Germany: a positive response to the PSG election campaign in Hesse

For the past week the Socialist Equality Party (Partei für Soziale Gleichheit—PSG) has been conducting its election campaign for the upcoming Hesse state election on January 27. Supporters and members of the party have met with a great deal of interest, with hundreds stopping in the city of Frankfurt to take campaign materials. Thousands of election statements, headed: “Against Social Cuts and the Danger of War—Support the PSG Election Campaign!” have been distributed at schools, universities and other heavily populated areas.

The PSG is the German section of the Fourth International and is working to build a new workers’ party on the basis of an internationalist and socialist program. It is the only party that represents a genuine alternative to both the right-wing policies of the ruling Hesse Christian Democrats (CDU), led by Roland Koch, and the so-called “opposition” comprising the Social Democratic Party, the Greens and the Left Party.

Train drivers’ strike

Central issues of discussion at the PSG information tables include the growing social polarization in Germany, the anti-welfare and anti-immigrant policies of the Hesse state government, and the ongoing train drivers’ strike. Virtually all of those who stop to discuss with campaigners have underlined their support for the train drivers, who are “finally showing some opposition.” Many are indignant to learn that the drivers’ strike has been stabbed in the back by other trade unions such as Transnet and Verdi, as well as political organisations such as the German Communist Party (DKP) and the Left Party.

A majority spontaneously drew a link between the train drivers’ struggle against low wages and bad working conditions and their own increasingly difficult social situation. A telecommunications worker declared that he welcomed and fully supported the train drivers’ strike. He reported on the recent sell-out of workers at Deutsche Telekom, organised by the Verdi trade union, which resulted in the outsourcing of 50,000 jobs together with wage cuts of up to 40 percent. “I am really angry,” he said. “The outsourced colleagues receive even less pay and the trade union accepted it anyway. We should have carried out a proper strike and not immediately given in.”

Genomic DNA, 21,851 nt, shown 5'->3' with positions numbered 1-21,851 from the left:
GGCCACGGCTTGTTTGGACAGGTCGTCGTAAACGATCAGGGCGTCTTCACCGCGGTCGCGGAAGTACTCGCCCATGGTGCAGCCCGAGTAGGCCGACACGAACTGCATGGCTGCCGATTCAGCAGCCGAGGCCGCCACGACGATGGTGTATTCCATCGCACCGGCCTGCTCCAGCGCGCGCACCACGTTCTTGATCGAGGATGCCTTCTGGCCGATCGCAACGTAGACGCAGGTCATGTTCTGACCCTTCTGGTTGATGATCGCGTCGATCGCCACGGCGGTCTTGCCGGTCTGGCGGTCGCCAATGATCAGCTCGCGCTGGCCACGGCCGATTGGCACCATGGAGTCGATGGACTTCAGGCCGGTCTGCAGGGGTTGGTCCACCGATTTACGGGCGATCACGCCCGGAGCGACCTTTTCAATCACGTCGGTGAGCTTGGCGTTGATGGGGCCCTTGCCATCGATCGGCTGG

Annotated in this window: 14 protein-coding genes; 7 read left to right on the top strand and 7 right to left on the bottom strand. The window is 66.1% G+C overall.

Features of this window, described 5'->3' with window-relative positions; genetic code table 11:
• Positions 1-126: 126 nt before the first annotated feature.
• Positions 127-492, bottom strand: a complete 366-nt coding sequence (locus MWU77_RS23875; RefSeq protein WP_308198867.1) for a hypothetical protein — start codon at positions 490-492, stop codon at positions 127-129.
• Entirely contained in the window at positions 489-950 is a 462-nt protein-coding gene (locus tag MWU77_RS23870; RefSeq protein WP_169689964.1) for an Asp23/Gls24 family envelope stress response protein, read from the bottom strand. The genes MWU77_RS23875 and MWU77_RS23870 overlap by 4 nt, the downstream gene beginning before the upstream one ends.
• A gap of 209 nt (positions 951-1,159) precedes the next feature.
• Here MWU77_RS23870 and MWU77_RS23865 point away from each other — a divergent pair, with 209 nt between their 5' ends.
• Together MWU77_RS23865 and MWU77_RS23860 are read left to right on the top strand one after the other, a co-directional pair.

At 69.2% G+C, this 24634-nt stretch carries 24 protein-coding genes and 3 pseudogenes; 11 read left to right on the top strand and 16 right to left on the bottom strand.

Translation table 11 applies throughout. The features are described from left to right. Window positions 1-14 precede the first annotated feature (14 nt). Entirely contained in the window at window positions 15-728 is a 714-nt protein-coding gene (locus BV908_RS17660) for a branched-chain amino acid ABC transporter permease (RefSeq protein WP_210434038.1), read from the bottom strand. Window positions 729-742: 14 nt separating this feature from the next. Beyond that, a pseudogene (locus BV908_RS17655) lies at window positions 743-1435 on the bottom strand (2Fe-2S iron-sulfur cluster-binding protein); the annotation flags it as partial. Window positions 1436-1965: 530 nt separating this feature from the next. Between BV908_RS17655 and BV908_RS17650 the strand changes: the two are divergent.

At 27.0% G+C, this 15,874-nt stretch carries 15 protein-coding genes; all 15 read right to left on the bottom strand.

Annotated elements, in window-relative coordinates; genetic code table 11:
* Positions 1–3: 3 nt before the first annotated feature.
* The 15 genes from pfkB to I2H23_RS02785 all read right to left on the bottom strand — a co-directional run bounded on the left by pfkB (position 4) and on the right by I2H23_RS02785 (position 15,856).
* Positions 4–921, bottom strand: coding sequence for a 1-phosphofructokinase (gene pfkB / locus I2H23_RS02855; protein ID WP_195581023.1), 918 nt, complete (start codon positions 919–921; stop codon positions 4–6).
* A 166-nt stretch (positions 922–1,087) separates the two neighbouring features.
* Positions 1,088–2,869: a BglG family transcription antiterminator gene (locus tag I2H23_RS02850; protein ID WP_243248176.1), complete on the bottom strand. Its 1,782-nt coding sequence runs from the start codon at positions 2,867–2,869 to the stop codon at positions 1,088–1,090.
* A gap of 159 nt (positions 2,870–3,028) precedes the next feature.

An architecture student in Frankfurt declared that his knowledge of politics was limited, but that in his view the train drivers were doing the right thing. A student financing her own studies admitted that the strike had created problems for her, but was surprised to hear that drivers earn only €1,500 net: “If it’s like that, then of course I am completely behind them. My friend works at the airport and earns just as little. I know very well what it is like to survive on so little money.” Up until recently she had taken little interest in politics, but now declared her interest in attending the PSG election meeting.

Cyril Casper, 26, said: “What is unjust in the case of the train drivers is the fact that they earn so little, although they are carrying out dangerous and burdensome work involving considerable responsibility. They deserve a substantially higher salary, which enables them to live reasonably. The members of the railways executive earn collectively as much as all of the drivers put together. That’s not right.”

Cyril works in a small distilling workshop, which is part of a state-linked rehabilitation project. In addition to his accommodation he receives the miserly income of just €200 per month. At the PSG information stand in Frankfurt-Bockenheim, Cyril reported: “One is pretty much exploited—there is no other way to put it. At the same time the state welfare federation that runs the project made a substantial profit last year. I work eight hours a day in the workshop doing hard work and take home €200. Often we have to do overtime.